Columbus police Lt. Tony Danford said Tuesday some people don't get the message that school is back and are not ready for the increased amount of traffic they will face.
"Speeding is always an issue. People are impatient and pass where there are double yellow lines," Danford said.
Muscogee County public schools begin today, and Danford said Columbus police will have extra officers on duty in school zones monitoring the traffic situation and looking for drivers putting others in danger.
"The worst is in the morning when people are trying to get to work, but there is also congestion in the afternoon when school lets out," Danford said.
Elementary schools begin at 8 a.m., high schools at 8:25 a.m. and middle schools at 9 a.m.
Elementary schools let out at 2:30 p.m., high schools at 3:25 p.m. and middle schools at 4:05 p.m.
Danford said traffic congestion is bad in all parts of the city. It is especially so in the first couple of weeks when some parents, who will have their children riding a bus later, like to come with them.
"They might be taking them to a new school," he said.
The area where Northside High School, Veterans Memorial Middle School and North Columbus Elementary are located is "notoriously bad," he said, because Veterans Parkway is a higher-speed roadway.
Regardless, drivers across the Valley should be looking out for children running into the street.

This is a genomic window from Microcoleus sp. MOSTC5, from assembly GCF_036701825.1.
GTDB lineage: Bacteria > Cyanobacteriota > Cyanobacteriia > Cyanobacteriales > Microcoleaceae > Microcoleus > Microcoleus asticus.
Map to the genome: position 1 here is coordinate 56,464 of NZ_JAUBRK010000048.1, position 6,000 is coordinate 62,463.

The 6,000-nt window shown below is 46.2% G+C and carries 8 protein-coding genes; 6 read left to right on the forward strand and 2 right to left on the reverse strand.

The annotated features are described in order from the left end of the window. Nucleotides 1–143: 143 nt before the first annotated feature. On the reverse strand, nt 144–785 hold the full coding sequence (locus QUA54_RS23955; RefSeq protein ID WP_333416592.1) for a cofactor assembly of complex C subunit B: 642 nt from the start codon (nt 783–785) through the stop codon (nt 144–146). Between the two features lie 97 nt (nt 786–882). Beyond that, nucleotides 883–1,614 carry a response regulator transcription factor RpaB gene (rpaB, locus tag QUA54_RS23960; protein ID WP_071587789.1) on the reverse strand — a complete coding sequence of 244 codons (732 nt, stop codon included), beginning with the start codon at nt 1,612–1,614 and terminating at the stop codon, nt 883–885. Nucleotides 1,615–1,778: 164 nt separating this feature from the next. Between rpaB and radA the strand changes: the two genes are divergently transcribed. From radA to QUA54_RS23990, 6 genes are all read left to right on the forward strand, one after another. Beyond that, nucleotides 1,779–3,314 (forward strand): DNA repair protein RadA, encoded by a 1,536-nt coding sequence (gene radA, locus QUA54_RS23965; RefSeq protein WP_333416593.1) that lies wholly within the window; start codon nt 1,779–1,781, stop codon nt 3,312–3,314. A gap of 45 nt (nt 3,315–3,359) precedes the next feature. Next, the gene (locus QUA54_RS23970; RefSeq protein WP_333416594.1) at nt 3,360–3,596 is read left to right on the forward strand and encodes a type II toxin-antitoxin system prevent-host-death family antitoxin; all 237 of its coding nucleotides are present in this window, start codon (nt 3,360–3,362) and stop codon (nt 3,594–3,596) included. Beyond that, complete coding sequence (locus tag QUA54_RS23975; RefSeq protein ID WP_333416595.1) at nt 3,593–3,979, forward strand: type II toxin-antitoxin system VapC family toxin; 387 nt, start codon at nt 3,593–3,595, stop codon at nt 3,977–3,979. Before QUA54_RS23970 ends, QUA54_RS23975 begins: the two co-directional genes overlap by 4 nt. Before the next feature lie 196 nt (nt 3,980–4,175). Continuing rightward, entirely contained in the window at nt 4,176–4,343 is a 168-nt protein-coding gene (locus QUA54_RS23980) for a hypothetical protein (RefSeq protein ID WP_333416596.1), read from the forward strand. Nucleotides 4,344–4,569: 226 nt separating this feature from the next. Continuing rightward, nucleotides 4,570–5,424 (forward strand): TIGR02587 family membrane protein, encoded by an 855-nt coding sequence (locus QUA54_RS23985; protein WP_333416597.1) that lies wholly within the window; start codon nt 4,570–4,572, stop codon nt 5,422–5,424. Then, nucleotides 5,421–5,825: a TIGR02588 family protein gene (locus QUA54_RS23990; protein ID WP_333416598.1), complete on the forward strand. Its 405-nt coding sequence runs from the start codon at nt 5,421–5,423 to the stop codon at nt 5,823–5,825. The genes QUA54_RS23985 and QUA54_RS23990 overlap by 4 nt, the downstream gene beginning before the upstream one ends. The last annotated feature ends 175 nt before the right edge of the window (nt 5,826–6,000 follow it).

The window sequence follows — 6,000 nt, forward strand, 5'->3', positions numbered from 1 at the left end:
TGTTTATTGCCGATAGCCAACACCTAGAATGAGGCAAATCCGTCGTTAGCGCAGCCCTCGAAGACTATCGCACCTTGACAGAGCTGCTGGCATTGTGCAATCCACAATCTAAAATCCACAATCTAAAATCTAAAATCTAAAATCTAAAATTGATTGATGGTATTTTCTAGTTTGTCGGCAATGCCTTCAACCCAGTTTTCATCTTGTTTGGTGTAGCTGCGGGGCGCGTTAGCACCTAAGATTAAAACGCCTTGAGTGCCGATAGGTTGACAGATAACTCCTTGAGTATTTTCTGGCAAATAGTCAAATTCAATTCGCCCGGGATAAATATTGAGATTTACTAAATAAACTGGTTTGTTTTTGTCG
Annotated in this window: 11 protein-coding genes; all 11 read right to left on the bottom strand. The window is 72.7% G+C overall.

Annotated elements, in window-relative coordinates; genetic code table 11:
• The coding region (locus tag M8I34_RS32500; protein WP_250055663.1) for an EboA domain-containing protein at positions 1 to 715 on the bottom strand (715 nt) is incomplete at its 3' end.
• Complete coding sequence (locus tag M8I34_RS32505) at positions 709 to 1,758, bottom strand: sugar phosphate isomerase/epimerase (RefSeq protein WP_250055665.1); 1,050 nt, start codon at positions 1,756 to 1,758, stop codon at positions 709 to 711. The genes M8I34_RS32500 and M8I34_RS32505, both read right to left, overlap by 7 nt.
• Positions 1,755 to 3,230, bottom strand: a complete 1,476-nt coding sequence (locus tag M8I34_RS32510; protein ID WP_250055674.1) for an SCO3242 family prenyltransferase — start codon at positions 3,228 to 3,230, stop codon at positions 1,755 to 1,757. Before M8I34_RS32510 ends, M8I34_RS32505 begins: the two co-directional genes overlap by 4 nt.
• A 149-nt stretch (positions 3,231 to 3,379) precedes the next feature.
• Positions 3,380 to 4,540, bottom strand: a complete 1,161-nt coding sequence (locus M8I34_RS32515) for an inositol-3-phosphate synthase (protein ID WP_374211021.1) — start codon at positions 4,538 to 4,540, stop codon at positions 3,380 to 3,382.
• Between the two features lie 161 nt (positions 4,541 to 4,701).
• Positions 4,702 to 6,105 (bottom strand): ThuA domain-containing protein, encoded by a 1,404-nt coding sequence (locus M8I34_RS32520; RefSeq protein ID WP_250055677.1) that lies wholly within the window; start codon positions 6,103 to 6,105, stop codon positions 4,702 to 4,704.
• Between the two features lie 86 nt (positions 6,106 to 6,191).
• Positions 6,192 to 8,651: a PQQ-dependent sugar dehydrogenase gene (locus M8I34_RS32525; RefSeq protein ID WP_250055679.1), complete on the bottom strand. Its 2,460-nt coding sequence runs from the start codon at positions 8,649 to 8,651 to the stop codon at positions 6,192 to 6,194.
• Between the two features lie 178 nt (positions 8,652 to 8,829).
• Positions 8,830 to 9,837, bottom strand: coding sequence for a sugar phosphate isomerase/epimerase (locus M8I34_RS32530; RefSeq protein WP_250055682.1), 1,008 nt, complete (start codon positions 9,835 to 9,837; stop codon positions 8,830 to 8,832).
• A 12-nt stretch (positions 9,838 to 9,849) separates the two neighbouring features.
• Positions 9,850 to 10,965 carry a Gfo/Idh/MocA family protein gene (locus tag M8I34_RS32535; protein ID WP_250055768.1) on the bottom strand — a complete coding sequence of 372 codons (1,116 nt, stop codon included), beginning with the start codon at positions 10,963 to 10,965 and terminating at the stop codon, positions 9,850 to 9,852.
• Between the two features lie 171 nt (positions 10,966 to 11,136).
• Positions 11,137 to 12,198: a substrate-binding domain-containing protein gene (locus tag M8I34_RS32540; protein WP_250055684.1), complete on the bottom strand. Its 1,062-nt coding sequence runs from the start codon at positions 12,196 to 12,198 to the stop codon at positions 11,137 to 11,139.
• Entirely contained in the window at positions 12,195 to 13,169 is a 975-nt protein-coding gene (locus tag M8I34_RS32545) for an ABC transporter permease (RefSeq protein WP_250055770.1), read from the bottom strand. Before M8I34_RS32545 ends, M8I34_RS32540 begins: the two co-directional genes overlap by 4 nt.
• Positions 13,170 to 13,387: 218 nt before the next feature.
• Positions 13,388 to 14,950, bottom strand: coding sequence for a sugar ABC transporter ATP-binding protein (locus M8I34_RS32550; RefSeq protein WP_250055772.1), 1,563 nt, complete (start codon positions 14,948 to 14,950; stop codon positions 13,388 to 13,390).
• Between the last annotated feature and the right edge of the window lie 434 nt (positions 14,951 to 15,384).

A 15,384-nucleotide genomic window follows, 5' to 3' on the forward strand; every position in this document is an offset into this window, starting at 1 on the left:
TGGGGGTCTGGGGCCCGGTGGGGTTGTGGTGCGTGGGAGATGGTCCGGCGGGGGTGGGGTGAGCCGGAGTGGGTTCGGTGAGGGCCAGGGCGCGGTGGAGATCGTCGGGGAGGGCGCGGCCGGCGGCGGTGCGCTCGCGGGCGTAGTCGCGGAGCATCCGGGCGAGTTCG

Muscogee County School District Transportation Director Frank Brown said that there are many congested school areas in the city. Double Churches Road, Moon Road, Buena Vista Road and Cusseta Road are a few he mentioned as particularly hot spots.
He does not see any problem around the new Aaron Cohn Middle School because there are two ways into the school.
Brown said the traffic situation would be even worse if so many of the approximately 32,000 Muscogee County students did not take the bus to school.
"Three years ago, we had 9,600 students riding the bus. This year we'll have more than 16,500," Brown said. "Statistics show it is the safest way for a student to get to school."
He believes the reason for the increase of bus riders is the economy. Families, he said, are watching the budget and trying to save on gas money.
Brown said the district will have about 295 buses on the road each day, taking children to and from school as well as transporting them to after-school programs.
He said people should be aware that 50 of the buses will be equipped with a special camera that will record any vehicle that passes a school bus once the stop sign has come out.
"When the bus caution lights come on, drivers need to stop," Brown said.
With school back, Brown and Danford suggested that people adjust their schedules, perhaps by taking a different route to work or leaving home at a different time.
Bus drivers, Brown said, are on tight schedules, and they, too, must be patient in the heavy traffic.
"When we have a bus get stopped by a train, that can really be a problem," he said.
Brown said the Muscogee County bus drivers are well trained. The state requires drivers to have three in-service training sessions and the district requires five.
He reminds parents to make sure their children stand 12 feet away from the curb when at the bus stop.
Brown said it needs to be everyone's goal to keep children safe.